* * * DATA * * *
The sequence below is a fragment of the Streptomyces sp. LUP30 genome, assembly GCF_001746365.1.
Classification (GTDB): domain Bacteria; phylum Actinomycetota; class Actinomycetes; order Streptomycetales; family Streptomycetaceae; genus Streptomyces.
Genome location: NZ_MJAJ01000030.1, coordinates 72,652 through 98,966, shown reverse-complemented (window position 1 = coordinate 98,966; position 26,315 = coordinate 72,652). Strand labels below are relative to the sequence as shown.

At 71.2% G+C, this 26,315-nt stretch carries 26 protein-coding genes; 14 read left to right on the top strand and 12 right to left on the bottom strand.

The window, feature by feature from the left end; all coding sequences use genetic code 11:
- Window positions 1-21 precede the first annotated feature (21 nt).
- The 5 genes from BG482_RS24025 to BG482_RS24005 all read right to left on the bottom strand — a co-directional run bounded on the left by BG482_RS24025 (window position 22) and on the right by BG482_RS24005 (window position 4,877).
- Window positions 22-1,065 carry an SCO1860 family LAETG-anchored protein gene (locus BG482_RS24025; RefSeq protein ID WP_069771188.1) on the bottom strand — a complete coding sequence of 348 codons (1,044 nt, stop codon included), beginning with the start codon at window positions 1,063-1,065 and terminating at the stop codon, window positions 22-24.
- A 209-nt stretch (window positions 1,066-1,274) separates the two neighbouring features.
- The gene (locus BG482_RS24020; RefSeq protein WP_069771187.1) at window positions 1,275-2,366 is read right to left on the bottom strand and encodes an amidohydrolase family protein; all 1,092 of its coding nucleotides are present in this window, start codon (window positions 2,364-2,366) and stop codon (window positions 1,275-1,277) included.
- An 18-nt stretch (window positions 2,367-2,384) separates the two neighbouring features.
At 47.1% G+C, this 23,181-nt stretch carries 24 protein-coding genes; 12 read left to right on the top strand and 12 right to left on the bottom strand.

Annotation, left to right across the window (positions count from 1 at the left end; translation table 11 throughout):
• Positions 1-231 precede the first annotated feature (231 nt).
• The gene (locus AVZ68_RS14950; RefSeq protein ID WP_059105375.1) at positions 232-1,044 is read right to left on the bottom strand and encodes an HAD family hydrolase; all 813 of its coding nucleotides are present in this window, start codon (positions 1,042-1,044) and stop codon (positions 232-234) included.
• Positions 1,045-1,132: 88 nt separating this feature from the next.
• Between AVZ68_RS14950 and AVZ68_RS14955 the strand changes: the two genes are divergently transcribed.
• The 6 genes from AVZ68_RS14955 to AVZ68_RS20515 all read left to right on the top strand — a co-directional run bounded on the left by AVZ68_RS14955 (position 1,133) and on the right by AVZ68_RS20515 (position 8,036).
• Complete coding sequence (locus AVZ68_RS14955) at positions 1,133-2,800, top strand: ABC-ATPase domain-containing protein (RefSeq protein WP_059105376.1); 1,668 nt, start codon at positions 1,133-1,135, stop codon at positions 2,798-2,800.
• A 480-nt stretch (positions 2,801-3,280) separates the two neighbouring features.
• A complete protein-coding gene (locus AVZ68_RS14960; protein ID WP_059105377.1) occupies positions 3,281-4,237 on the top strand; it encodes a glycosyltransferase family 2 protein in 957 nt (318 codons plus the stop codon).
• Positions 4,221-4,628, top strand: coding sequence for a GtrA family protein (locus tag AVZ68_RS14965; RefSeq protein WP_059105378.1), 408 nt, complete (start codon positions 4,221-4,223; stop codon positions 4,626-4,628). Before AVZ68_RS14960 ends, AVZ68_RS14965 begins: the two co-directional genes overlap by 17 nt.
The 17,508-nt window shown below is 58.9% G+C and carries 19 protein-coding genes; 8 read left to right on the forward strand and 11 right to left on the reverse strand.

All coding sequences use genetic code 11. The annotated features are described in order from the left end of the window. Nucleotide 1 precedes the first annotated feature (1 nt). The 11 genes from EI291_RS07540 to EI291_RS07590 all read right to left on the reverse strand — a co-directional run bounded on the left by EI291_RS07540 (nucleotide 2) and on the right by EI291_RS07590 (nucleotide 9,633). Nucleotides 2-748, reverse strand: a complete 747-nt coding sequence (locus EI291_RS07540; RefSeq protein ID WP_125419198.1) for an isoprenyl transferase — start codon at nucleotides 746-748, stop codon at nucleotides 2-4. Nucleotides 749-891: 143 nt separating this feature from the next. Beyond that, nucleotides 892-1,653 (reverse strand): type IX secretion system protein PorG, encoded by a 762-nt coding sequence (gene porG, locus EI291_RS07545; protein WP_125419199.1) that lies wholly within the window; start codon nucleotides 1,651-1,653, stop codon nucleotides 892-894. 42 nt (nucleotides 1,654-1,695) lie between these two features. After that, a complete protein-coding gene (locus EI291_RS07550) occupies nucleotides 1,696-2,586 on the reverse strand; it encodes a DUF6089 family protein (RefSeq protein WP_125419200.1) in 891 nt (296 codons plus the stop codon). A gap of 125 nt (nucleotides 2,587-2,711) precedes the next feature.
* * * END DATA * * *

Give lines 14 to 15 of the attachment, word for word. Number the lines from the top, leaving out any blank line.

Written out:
• Positions 1-231 precede the first annotated feature (231 nt).
• The gene (locus AVZ68_RS14950; RefSeq protein ID WP_059105375.1) at positions 232-1,044 is read right to left on the bottom strand and encodes an HAD family hydrolase; all 813 of its coding nucleotides are present in this window, start codon (positions 1,042-1,044) and stop codon (positions 232-234) included.